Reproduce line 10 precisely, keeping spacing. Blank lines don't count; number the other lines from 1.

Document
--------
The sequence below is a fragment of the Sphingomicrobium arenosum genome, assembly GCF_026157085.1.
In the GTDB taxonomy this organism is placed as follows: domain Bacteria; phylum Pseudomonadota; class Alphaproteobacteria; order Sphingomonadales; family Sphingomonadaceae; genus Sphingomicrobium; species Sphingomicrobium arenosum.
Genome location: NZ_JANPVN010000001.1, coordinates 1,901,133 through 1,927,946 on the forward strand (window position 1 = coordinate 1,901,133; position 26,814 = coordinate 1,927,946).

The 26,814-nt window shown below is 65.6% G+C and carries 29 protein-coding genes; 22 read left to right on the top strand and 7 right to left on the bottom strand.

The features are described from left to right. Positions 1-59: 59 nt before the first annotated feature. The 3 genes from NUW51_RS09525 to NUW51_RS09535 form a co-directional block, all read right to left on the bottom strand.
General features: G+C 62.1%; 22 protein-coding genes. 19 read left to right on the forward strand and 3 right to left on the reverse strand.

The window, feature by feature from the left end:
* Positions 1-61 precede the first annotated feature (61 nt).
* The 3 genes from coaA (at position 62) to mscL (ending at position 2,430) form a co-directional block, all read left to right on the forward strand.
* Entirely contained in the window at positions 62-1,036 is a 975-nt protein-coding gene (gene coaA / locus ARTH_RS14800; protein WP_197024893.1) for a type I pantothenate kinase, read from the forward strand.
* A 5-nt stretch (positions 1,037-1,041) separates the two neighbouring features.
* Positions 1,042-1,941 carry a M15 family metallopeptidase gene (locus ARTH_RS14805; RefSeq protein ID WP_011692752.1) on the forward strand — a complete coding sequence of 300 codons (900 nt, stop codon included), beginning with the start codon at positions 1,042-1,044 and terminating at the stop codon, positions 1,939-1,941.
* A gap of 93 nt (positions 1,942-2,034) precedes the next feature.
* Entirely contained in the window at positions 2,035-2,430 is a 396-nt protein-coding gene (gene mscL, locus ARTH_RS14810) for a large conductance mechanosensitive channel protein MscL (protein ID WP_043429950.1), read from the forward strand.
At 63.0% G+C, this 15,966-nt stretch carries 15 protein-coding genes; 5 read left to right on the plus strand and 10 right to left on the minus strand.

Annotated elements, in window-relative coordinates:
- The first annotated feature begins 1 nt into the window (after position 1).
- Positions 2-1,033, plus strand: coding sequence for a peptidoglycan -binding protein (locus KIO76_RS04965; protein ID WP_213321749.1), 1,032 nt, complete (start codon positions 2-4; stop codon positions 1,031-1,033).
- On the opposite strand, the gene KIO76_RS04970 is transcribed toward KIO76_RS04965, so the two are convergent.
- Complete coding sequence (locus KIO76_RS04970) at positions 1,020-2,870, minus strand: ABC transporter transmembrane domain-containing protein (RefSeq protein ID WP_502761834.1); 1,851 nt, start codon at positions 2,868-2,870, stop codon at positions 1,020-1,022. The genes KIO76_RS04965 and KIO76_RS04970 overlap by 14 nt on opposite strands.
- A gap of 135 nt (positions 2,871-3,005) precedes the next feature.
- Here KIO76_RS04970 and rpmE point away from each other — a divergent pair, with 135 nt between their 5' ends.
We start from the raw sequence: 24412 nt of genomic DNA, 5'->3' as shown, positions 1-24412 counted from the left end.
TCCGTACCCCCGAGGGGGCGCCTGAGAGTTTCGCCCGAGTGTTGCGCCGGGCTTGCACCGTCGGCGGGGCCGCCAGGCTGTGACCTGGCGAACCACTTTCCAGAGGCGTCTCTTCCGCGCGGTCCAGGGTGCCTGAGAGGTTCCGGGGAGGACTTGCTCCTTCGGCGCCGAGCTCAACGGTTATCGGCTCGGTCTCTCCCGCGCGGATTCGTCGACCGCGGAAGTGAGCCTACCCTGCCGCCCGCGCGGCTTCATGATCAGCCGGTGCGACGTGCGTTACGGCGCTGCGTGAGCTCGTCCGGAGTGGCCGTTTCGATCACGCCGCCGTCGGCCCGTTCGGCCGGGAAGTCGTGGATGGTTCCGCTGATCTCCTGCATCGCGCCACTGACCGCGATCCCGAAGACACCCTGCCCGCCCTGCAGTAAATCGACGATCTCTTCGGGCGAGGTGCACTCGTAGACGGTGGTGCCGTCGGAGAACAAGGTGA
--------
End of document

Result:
* Entirely contained in the window at positions 62-1,036 is a 975-nt protein-coding gene (gene coaA / locus ARTH_RS14800; protein WP_197024893.1) for a type I pantothenate kinase, read from the forward strand.